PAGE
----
Red Riding Hood has met the wolf. I just haven’t quite figured out what the wolf’s plan is.

And in the end, maybe his, or her, plan is just to act like a wolf. We think everything has to make sense. (Or I tend to, at least.) But with an antagonist, we can sometimes break that rule.

As for an authentic villain, the real thing, the absolute, the artist, one rarely meets him even once in a lifetime. The ordinary bad hat is always in part a decent fellow.
— Colette

Remember the famous story of the scorpion who hitches a ride across the river on the alligator’s back? Halfway across, the scorpion stings the alligator and they both drown, but not before the alligator, completely befuddled, asks the scorpion: why, why why? The scorpion says: Because I’m a scorpion. It’s just in my nature.

That’s what I’ve been battling my antagonist about all day today. I keep wanting to make my villain conform to logic. Make sense. He, or she, keeps telling me: I’m crazy, you dumb b*tch of a writer! I don’t have to conform to your girl scout, two-plus-two-equals-four, sappy f*cking logic! You’ve never been down here in hell with me, so stop trying to tell me what to do!

And it’s true.

He, or she, wins.

The more successful the villain, the more successful the picture.
— Alfred Hitchcock

Sand in my shoe

Helga’s Post #4  If you have followed this blog for the last couple of weeks, you know things are a bit rocky on the writing front. Progress to date has been at snail’s pace (and that’s putting it mildly). Perhaps not at the same level; we heard from Karalee she’s galloping ahead of the pack with her characters (way to go baby!) Sure, our road to Nirvana (another word for getting published), is paved with good intentions, but no matter how we twist and turn, priorities cannot be ignored. Consider the case of Joe: he is facing a brutally short deadline to submit a manuscript that still needs editing. He has to put the 5Writers project on the back burner so that Echo of The Shroudmaiden will finally get the respect she so justly deserves. That’s a no-brainer.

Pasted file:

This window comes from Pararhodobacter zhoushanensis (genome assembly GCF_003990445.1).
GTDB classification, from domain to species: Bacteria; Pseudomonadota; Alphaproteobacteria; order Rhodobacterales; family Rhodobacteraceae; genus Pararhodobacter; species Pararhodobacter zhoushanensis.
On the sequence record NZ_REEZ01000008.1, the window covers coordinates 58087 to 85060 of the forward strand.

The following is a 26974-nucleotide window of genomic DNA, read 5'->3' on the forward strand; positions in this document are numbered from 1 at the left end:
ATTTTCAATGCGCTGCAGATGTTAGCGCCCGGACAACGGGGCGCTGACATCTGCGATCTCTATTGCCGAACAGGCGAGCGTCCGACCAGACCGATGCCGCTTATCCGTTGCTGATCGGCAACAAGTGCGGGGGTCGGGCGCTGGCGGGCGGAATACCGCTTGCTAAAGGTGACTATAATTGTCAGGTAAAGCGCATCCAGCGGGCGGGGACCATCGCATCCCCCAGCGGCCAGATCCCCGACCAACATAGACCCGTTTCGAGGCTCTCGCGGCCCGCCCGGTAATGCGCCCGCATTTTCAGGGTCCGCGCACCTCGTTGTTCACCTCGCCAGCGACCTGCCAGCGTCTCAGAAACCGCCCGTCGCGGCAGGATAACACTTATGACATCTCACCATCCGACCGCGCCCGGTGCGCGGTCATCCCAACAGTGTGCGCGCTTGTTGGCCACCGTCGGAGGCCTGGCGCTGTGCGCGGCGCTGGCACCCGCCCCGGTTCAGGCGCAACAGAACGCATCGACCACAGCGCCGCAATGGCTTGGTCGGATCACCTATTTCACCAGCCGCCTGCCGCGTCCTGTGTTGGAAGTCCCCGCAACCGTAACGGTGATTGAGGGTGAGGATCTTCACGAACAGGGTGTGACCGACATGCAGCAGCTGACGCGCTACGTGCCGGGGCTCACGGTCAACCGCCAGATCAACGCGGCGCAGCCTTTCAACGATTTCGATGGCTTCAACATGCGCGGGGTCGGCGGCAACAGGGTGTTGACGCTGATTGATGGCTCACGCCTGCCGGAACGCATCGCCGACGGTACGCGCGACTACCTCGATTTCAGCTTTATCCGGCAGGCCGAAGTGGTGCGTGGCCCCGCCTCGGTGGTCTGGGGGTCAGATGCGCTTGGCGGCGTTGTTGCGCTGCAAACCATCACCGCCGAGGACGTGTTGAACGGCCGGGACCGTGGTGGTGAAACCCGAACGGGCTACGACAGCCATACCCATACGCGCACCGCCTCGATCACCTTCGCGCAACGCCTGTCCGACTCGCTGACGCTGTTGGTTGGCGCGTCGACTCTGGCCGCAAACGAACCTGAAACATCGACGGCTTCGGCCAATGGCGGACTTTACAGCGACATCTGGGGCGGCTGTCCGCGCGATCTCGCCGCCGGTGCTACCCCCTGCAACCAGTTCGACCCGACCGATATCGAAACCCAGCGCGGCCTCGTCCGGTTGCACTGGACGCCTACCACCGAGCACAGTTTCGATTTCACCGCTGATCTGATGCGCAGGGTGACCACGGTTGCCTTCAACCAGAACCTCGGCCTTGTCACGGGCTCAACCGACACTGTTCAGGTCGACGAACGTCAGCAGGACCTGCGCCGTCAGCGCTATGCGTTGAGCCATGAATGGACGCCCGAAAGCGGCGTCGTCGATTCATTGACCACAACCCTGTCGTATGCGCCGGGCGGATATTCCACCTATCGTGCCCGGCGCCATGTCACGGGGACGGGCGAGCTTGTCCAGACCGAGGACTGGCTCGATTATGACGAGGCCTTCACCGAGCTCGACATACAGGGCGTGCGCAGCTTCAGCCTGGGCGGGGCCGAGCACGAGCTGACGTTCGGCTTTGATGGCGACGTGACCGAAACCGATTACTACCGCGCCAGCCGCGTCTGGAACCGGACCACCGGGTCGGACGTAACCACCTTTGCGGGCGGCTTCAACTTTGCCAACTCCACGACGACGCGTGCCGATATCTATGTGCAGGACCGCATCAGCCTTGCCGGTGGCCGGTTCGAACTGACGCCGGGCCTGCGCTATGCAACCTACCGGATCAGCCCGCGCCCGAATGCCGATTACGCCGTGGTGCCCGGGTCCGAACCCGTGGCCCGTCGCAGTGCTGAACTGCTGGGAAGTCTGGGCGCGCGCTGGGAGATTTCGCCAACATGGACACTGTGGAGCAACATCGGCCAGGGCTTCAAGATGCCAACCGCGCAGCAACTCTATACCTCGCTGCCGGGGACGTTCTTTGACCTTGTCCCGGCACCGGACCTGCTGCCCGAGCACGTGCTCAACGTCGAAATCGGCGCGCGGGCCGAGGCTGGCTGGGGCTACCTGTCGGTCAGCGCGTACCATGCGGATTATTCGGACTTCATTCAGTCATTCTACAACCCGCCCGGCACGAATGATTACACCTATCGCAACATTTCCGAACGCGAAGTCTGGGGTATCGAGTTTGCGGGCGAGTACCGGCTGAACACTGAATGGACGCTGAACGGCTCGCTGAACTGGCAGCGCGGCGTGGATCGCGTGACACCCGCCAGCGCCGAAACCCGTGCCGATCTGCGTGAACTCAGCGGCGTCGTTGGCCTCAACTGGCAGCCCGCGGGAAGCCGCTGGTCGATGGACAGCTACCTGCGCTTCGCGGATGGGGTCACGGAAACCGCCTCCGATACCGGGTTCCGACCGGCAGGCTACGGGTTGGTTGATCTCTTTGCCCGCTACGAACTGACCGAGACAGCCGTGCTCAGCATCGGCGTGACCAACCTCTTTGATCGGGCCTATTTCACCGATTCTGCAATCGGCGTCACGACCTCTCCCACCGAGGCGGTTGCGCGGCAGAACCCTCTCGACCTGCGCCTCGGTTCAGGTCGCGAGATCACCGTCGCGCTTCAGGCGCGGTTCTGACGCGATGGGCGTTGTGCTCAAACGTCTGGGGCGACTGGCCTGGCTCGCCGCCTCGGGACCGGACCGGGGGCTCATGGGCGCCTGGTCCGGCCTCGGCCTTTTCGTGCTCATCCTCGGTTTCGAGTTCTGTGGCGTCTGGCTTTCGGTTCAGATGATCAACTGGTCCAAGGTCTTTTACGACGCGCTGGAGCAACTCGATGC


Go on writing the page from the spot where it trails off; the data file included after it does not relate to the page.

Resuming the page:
But what about the rest of us? By now we should have somewhere between (gulp) 75 to 100 pages written (see Silk’s haunting Arithmetic post) in order to have a finished manuscript in four months. What is wrong with us! (speaking for myself, getting sidetracked to learn my new writing software StoryMill, for example. Thanks again Paula, for taking time to show me the ropes).

I know we all can see the larger picture. We know what our novels are about and have the plot figured out. More or less anyways. I suspect the devil is in the details.